More than 84,000 babies missed out on health visitor checks in the first two weeks of life last year, data shows. Figures from the Office for Health Improvement and Disparities reveal a drop in the proportion of newborns visited on time, from 88 per cent in 2020/21 to 83 per cent in 2021/22.
Data for England shows 470,577 infants were seen in time, while 84,056 (15 per cent) were treated late. Others may not have been seen at all.
Institute of Health Visiting studies suggest England may have a shortage of 5,000 health visitors.
The National Society for the Prevention of Cruelty to Children (NSPCC), which highlighted the Government data and shared it with the PA news agency, said early face-to-face health visits were vital for flagging safeguarding concerns and supporting parents.
Figures from the Office for Health Improvement and Disparities reveal a drop in the proportion of newborns visited on time
It is calling on the Department of Health and Social Care to deliver an improved Healthy Child Programme and increase funding for health visitors as part of an upcoming NHS workforce plan.
Jack O’Neill, senior policy and public affairs officer at the NSPCC, said: ‘It is vital that families receive that crucial first health visit as soon as possible after a child is born to ensure parents and the new baby are living in a safe and healthy environment.
‘All families across the country should expect a consistency of care and not be subjected to a postcode lottery.
‘With few touchpoints with other services, health visitors provide the only opportunity to engage with babies and new parents in their home environment in this critical period.
‘But this important safety net is under immense and growing pressure.
‘That’s why the NSPCC is calling on the Government to implement an updated and improved Healthy Child Programme alongside a robust NHS workforce plan which will help give health visitors the resources and tools they need to adequately support families right from the start of a child’s life.’
Survey data from more than 1,300 health visiting staff, published by the Institute of Health Visiting in January, found more than half of health visitors were reporting increases in child safeguarding.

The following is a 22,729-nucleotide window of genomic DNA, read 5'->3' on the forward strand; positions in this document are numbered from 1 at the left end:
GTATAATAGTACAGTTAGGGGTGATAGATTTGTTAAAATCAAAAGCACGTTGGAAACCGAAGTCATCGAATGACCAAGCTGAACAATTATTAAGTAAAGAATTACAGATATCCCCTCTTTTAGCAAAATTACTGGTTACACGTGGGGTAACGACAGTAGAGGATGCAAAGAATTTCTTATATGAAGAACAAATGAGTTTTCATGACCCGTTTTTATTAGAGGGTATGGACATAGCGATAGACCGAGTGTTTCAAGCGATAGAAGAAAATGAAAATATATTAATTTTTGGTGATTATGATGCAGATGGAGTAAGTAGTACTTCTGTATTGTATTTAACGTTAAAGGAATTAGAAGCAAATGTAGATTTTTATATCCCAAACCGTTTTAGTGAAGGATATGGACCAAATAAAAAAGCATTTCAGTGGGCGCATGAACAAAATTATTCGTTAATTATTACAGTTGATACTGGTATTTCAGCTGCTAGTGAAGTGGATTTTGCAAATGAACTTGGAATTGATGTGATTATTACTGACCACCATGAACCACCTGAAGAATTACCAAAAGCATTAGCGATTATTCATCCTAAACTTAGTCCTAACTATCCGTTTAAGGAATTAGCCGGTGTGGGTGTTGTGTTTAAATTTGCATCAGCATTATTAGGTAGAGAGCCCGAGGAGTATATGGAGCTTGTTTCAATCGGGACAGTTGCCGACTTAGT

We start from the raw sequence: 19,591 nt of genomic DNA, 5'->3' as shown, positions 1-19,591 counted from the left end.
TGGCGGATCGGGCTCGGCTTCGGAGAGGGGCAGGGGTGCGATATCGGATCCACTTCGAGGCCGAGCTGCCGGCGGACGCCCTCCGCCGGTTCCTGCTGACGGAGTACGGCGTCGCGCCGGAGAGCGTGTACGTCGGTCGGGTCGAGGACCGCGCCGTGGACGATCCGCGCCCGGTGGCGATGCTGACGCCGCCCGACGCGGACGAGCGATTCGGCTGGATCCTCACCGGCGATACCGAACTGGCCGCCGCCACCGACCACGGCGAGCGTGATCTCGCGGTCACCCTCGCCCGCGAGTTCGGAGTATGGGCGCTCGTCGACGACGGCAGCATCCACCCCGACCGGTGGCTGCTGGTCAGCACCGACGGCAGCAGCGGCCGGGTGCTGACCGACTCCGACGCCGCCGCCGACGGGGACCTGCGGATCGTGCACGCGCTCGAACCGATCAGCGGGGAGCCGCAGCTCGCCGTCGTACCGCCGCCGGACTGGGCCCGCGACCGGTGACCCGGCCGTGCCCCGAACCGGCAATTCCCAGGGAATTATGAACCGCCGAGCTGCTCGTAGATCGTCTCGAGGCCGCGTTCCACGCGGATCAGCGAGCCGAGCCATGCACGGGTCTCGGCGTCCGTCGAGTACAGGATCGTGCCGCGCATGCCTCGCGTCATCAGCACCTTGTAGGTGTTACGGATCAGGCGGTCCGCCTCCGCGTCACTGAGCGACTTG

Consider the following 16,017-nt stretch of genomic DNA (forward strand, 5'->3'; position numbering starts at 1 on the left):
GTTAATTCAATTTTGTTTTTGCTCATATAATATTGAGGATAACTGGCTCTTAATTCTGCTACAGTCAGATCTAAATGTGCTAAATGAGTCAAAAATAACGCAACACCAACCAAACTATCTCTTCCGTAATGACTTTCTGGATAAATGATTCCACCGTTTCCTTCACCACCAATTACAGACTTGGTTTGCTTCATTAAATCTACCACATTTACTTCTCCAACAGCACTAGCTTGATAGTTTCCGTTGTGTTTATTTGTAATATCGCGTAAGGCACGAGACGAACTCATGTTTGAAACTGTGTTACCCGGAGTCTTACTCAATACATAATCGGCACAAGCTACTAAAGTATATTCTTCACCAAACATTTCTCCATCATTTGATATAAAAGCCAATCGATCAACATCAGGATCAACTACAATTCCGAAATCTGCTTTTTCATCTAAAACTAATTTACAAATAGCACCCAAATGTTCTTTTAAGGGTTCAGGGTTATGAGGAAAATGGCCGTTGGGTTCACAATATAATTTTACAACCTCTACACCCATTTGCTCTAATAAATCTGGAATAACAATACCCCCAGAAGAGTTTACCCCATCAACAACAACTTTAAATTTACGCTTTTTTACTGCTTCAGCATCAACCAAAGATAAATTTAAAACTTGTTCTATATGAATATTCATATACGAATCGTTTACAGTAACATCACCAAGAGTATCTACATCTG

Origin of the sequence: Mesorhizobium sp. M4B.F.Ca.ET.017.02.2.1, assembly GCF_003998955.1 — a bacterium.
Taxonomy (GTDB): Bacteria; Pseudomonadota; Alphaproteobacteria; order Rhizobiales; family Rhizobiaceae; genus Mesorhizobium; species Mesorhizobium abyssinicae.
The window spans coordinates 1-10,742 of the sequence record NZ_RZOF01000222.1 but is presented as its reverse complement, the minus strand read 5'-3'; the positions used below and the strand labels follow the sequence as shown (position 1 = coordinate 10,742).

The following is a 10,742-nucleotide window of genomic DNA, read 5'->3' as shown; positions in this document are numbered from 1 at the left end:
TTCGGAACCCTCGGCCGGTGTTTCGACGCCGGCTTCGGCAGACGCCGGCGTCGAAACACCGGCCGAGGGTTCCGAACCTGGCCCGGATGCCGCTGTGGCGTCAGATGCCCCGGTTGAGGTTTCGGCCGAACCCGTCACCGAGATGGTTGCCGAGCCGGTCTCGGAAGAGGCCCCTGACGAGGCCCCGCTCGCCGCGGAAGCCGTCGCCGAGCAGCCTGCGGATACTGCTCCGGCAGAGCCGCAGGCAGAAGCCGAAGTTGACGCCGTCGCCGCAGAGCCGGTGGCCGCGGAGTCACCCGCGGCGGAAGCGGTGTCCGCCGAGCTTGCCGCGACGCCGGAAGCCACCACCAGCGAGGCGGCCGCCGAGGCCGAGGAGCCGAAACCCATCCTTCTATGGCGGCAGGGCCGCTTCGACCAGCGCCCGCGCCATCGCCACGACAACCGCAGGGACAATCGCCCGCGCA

Health visitors also reported ‘serious concerns that national data mask increases in child safeguarding’ because children living with significant risk and vulnerability are not detected when services are cut, and growing numbers of vulnerable children do not meet the threshold for getting on a social worker’s books.
Jack O’Neill, senior policy and public affairs officer at the NSPCC, said: ‘It is vital that families receive that crucial first health visit as soon as possible after a child is born’ (stock image)
Some 37% of health visitors in the study felt they could provide a good or outstanding service to safeguard children, while 14% rated their service as inadequate and so stretched that there may be a tragedy in their area at some point.
Government data for England shows that, as of last March, there were 50,920 child protection plans in place, up 1.8% from 2021 but down 1.1% from the first year of the pandemic in 2020.
Overall, some 404,310 children were classed as being in need, up 4.1% from 2021 and up 3.9% from 2020. This is the highest number since 2018 and covers children needing help and protection as a result of risks to their development or health.
A Department of Health and Social Care spokeswoman said: ‘We are committed to giving babies and children the best start in life and have increased local public health grants – which fund the commissioning of services including health visiting – to over £3.4 billion for all local authorities.
‘We are also investing around £300 million to fund a new three-year Family Hubs and Start for Life programme – improving health and education in 75 local authorities with high levels of deprivation.’